Building Your Relationships During COVID
Katherine Wagner (B.Psych (Hon)
A decade-long study from Harvard University highlights the importance of supportive relationships. It’s the feeling of being accepted and cared for by key people that helps us live longer and happier lives. During Covid however, it’s normal for family relationships and even friendships to be under strain. After all we may be spending too much time together at home, or we may feel increasingly disconnected from friends. Luckily, there are some simple steps we can take to nurture our relationships.
Ways to nurture our relationships
Family and relationship problems may contribute to or be a trigger for anxiety during isolation. Here are some ideas for getting through:
Have realistic expectations.
Stress is often caused by our expectations simply not being met. So as an easy tool to help you feel more positive about your relationships, adjust your expectations. Remind yourself that it’s normal to feel frustrated with your household right now or to feel less connected to friends outside of the home… these are extraordinary times! But also remind yourself that this phase will pass and normal life will eventually return.
If things at home have become tense, why not take the lead and initiate conversations about a productive way forward. Invite suggestions from your family members about how to divide household chores and ask individuals what “me time” means to them. Openly acknowledge the tensions of family life right now. It’s often not too late to reboot the dynamic and create a practical plan to increase harmony.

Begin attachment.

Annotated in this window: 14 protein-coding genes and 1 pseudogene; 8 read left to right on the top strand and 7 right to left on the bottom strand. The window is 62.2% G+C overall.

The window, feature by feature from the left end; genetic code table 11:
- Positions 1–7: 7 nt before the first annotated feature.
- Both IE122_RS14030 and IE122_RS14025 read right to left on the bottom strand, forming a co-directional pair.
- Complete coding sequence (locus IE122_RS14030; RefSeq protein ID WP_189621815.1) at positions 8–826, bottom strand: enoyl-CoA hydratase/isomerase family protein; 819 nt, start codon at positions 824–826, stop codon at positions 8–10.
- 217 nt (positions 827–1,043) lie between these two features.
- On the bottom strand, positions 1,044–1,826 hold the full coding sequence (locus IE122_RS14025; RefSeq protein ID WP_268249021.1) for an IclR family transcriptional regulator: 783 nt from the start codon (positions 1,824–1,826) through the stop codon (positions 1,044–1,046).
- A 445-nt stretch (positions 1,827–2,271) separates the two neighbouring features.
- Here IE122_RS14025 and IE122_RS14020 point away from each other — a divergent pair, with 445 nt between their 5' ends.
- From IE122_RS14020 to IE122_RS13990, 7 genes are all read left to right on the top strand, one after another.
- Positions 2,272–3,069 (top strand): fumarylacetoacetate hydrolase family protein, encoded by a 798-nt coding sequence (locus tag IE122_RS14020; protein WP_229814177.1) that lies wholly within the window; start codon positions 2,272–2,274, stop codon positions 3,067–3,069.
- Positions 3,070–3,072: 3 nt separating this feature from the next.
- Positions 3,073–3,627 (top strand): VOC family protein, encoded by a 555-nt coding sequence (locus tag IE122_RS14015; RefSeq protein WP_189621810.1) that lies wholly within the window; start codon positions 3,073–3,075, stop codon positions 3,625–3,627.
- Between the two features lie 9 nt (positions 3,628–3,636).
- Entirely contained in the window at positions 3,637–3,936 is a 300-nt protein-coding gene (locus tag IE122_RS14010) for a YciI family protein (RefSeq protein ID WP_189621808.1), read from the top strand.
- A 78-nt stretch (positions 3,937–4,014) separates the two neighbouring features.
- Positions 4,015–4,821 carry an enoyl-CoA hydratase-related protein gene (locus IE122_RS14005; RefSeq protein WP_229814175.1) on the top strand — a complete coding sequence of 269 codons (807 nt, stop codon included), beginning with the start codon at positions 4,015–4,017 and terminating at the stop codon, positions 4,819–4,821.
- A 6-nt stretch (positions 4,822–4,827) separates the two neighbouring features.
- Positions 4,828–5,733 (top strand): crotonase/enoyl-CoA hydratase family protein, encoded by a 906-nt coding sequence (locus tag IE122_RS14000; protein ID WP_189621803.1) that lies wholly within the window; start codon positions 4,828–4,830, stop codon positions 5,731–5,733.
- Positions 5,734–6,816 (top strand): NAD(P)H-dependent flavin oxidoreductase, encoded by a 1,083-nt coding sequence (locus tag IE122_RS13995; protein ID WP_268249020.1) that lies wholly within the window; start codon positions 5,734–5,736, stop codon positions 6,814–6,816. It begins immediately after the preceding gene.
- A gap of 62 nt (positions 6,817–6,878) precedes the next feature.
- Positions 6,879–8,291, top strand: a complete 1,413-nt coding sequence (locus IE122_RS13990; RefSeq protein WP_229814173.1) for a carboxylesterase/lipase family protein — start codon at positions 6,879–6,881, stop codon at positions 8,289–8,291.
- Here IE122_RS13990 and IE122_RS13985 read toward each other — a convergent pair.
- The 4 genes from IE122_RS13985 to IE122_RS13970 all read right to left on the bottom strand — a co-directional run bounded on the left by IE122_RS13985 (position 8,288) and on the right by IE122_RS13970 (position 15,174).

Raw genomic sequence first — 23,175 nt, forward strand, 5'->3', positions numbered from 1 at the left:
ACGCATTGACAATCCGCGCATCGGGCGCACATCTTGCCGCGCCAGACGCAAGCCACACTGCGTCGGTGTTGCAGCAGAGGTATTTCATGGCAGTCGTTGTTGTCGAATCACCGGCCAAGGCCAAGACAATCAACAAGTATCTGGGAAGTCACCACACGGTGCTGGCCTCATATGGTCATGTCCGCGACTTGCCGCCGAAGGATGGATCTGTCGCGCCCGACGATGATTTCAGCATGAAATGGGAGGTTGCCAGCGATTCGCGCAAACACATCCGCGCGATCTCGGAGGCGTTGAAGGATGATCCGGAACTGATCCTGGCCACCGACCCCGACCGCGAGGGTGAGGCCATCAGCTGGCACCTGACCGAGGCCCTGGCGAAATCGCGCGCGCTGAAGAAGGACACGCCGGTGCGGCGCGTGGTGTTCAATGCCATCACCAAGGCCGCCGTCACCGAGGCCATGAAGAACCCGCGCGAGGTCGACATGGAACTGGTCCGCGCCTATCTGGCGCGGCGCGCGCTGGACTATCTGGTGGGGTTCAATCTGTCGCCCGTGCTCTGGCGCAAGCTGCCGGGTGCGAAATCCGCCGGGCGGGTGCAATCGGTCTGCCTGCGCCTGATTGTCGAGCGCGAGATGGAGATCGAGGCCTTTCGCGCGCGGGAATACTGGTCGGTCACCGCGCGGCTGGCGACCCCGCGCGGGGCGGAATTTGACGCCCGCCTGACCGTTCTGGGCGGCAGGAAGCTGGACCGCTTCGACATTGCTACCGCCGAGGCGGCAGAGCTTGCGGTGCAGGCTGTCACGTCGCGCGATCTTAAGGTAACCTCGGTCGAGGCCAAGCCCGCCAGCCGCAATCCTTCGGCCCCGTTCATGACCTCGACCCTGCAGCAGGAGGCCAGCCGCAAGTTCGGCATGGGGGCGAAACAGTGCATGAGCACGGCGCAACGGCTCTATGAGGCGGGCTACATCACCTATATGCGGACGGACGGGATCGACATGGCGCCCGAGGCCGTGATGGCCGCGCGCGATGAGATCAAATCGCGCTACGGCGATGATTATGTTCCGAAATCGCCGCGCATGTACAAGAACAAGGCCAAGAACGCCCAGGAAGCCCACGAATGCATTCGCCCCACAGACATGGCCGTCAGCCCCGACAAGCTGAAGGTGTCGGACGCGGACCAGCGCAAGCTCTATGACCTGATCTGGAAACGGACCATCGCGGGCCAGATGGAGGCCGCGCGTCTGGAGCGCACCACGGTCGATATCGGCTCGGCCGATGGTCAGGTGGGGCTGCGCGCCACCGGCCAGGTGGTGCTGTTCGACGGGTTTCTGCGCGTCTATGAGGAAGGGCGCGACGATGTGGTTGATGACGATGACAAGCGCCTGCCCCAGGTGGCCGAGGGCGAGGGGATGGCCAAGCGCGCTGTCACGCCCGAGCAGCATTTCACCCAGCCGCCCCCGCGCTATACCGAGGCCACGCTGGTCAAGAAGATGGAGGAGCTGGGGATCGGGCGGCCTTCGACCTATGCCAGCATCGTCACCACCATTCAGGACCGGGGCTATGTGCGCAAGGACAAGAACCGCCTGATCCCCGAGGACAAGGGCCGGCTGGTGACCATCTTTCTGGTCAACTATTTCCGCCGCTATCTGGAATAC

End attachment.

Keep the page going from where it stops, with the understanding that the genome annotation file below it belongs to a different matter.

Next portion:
Use “I” statements.
People become defensive if we point the finger and blame. So when an issue arises next time, use plenty of “I” statements with open body language and a calm tone. E.g ”When I cook dinner every night I feel tired and unappreciated. I’d love it if you chipped in tonight.” This is much easier to hear than “I’m sick of cooking dinner! YOU’RE SO LAZY!”.
Create quality interactions
American relationship expert, Dr John Gottman has studied relationships for over 30 years. He says it’s the small everyday moments where we pay attention and show interest that gradually build trust and goodwill. Dr Gottman recommends we strive for a 5:1 positive (i.e attentive and interested) responses to every negative response (like acting dismissive or sarcastic). So really focus your attention on the other person when they talk, demonstrate that you’re listening and are interested by asking questions.
We all know we should make the effort to keep in contact with friends but realistically we let life get in the way at times. However, since relationships are super important for our wellbeing, video and phone calls are worth prioritising. So diarise zoom coffee chats or exercise dates and guard that time – it’s important that we stay up to date with how are friends are feeling and vice versa.
Finally, if you are involved in a relationship that has become abusive or you’re experiencing family violence, Drake Workwise are here to support you 24/7.
Also, 1800 Respect (1800 737 732) or 000 in Australia can provide immediate support.
Contact us to speak to one of our experienced clinicians
AU 1300 135 600 NZ 0800 452 521 email@example.com
Please note, if you feel your safety or another's safety is at serious risk, please always remember to call 000 in Australia and 111 in New Zealand, for emergency assistance.
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